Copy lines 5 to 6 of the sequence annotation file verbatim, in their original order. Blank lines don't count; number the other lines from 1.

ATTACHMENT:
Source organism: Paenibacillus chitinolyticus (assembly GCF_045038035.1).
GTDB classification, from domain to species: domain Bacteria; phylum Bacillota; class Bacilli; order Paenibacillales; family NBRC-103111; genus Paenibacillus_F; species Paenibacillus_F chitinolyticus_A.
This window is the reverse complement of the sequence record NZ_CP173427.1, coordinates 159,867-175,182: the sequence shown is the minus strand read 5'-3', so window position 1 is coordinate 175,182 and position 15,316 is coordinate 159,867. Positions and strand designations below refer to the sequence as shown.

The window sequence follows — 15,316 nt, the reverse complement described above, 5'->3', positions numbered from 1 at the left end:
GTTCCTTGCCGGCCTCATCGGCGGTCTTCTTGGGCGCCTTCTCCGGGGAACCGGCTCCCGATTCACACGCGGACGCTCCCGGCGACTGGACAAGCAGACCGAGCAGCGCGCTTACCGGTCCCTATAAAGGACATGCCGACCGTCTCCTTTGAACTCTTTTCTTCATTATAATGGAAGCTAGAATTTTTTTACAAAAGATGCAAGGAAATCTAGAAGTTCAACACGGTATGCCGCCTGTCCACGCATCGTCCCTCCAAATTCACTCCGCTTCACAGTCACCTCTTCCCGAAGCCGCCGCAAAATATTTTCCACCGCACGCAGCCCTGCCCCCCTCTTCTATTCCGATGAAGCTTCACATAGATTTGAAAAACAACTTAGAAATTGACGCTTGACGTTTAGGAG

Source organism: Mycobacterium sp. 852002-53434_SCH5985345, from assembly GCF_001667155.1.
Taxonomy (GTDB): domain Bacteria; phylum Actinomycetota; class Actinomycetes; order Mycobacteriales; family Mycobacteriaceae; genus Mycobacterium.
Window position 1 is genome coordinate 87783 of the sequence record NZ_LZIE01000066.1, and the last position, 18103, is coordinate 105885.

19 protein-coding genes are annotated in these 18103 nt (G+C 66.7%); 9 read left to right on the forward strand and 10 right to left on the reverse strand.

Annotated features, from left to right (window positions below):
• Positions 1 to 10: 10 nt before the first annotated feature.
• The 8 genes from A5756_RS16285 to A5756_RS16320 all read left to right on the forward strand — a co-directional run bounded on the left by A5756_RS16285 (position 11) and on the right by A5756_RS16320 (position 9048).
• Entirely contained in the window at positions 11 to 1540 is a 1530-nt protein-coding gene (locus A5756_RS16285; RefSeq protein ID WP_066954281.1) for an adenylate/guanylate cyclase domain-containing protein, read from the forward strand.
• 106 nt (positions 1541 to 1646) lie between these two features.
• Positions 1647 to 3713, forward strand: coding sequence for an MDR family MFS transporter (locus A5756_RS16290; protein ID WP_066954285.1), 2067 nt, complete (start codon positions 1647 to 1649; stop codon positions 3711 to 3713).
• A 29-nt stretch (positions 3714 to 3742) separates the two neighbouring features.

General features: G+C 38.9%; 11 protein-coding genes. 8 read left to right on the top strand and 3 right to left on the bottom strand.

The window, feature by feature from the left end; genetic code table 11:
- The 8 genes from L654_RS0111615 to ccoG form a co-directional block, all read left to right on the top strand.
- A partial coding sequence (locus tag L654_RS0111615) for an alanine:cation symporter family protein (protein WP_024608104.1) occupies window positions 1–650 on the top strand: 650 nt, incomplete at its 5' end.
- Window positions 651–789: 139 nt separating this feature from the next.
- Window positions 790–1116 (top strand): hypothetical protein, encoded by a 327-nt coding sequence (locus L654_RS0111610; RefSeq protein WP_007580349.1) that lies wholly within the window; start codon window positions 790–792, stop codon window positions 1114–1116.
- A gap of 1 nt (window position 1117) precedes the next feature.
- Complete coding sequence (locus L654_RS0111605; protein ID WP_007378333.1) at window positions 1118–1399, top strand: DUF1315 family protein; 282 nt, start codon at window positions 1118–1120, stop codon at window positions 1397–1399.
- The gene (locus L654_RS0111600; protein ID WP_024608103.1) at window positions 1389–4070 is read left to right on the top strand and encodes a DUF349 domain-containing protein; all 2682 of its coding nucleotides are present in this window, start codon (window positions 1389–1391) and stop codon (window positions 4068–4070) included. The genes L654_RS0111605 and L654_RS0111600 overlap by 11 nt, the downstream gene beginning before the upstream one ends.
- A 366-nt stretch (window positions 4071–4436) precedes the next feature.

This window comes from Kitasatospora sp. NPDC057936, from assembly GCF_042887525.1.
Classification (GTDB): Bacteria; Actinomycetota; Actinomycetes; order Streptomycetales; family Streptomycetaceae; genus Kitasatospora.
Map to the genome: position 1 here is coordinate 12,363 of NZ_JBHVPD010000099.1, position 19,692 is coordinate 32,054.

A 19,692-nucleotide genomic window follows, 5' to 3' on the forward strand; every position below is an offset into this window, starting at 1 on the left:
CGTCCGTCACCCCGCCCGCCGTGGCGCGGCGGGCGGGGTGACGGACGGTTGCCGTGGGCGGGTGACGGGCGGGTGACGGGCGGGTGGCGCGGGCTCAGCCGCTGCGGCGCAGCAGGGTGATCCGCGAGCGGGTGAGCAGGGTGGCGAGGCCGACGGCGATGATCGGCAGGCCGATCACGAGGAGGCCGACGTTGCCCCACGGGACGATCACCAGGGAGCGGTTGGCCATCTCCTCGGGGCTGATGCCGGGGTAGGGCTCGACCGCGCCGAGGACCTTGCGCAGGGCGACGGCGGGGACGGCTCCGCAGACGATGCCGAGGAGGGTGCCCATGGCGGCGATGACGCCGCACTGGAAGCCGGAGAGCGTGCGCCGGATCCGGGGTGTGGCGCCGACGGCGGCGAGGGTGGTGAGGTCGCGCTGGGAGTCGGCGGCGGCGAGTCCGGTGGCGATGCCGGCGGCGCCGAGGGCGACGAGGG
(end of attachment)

GTTCCTTGCCGGCCTCATCGGCGGTCTTCTTGGGCGCCTTCTCCGGGGAACCGGCTCCCGATTCACACGCGGACGCTCCCGGCGACTGGACAAGCAGACCGAGCAGCGCGCTTACCGGTCCCTATAAAGGACATGCCGACCGTCTCCTTTGAACTCTTTTCTTCATTATAATGGAAGCTAGAATTTTTTTACAAAAGATGCAAGGAAATCTAGAAGTTCAACACGGTATGCCGCCTGTCCACGCATCGTCCCTCCAAATTCACTCCGCTTCACAGTCACCTCTTCCCGAAGCCGCCGCAAAATATTTTCCACCGCACGCAGCCCTGCCCCCCTCTTCTATTCCGATGAAGCTTCACATAGATTTGAAAAACAACTTAGAAATTGACGCTTGACGTTTAGGAG

Source organism: Mycobacterium sp. 852002-53434_SCH5985345, from assembly GCF_001667155.1.